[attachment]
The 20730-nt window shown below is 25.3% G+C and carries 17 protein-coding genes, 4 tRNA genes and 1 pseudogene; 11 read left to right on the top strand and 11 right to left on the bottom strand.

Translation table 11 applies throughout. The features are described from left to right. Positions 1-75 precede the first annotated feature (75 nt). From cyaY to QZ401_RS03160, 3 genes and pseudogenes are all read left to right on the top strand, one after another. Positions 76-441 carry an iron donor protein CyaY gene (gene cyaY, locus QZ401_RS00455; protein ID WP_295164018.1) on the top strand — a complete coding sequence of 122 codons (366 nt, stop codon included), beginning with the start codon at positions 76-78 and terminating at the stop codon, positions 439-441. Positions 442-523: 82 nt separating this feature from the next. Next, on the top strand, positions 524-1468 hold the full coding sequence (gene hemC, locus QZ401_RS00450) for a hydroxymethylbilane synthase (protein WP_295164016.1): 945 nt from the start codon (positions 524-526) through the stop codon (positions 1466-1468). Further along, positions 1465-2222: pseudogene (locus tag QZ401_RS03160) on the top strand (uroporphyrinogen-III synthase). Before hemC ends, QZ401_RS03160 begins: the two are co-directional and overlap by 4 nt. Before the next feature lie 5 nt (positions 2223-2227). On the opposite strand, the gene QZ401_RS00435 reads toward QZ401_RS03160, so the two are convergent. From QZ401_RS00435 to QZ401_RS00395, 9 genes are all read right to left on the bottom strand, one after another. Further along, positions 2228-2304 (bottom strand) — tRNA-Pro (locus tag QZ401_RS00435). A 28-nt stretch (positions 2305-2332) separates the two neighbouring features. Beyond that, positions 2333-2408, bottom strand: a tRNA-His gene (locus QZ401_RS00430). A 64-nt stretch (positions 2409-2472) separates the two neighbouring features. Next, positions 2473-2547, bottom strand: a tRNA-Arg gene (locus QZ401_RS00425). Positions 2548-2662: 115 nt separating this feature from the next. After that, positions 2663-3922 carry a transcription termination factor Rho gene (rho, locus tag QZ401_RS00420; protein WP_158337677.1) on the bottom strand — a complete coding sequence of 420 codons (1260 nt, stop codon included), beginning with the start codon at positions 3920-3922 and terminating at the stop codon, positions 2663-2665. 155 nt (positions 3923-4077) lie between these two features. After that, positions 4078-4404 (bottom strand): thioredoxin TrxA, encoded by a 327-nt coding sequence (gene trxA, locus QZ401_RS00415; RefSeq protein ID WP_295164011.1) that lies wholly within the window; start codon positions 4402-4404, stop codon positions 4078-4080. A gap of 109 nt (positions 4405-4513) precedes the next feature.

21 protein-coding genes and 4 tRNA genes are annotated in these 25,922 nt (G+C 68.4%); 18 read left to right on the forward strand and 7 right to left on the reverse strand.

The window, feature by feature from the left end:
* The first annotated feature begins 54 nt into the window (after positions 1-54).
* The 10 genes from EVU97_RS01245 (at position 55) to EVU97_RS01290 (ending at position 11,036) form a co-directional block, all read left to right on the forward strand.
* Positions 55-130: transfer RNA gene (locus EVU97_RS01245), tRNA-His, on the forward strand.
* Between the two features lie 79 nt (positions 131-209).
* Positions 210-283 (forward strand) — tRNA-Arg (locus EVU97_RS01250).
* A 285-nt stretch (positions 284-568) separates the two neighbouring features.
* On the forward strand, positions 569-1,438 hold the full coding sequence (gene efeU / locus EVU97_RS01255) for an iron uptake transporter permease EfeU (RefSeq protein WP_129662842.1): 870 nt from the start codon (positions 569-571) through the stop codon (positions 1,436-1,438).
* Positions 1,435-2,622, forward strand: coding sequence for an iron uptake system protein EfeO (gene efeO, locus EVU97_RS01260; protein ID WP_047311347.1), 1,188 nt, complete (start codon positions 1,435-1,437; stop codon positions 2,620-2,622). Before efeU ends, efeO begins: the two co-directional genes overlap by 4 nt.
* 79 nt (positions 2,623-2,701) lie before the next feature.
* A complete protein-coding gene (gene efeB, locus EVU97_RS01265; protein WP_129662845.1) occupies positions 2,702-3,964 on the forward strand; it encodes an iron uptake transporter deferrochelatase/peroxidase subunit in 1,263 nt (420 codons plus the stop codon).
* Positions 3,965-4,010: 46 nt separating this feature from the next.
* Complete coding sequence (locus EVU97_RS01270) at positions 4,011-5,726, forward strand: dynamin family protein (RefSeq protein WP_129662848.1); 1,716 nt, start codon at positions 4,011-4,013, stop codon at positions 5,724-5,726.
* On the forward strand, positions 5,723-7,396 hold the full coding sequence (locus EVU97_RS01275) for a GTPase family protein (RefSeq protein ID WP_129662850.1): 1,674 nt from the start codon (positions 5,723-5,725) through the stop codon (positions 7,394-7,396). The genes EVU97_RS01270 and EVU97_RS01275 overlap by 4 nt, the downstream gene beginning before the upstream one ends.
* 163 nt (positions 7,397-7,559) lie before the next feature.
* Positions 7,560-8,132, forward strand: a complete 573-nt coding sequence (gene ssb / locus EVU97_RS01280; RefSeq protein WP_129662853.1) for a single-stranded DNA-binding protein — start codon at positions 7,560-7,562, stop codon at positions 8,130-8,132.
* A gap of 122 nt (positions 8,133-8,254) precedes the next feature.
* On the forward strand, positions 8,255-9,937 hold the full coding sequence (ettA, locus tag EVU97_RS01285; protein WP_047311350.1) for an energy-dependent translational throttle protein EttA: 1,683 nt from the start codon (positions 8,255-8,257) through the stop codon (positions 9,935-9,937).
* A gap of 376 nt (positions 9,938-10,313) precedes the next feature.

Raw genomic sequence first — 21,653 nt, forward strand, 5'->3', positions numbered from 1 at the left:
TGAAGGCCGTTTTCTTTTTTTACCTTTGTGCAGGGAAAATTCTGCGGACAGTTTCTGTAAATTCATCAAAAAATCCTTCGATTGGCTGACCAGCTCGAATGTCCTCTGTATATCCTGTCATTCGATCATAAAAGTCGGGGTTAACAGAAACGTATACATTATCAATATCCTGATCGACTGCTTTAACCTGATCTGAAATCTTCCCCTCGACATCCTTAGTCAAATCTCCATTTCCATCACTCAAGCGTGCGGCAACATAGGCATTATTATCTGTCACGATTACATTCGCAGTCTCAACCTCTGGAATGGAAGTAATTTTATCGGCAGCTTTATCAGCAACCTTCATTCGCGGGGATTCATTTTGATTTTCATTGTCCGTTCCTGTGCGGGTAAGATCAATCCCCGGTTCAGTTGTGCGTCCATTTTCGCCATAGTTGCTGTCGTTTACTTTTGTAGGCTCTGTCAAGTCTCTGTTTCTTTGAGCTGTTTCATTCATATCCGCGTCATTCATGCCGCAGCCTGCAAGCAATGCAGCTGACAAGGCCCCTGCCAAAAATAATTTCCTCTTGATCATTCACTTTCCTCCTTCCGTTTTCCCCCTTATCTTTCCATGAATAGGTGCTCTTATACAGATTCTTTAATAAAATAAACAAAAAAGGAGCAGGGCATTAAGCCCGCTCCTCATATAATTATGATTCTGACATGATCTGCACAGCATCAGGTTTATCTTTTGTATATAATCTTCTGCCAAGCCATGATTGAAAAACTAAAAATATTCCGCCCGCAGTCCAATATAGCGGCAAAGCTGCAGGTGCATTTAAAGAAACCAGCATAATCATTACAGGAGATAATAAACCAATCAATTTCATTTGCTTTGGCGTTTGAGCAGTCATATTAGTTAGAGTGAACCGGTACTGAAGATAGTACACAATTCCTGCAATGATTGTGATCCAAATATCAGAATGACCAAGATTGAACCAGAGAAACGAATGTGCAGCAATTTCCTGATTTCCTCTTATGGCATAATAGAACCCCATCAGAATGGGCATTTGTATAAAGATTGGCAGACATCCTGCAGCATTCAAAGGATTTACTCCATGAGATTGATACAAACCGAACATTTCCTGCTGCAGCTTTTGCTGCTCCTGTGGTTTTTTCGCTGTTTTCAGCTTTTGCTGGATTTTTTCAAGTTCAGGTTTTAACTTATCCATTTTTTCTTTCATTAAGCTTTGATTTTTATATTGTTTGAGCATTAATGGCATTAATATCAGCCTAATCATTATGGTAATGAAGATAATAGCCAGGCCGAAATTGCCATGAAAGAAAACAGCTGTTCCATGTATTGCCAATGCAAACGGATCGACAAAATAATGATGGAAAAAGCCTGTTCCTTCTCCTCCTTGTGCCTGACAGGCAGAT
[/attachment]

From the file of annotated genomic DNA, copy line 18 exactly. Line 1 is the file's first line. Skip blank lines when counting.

* 163 nt (positions 7,397-7,559) lie before the next feature.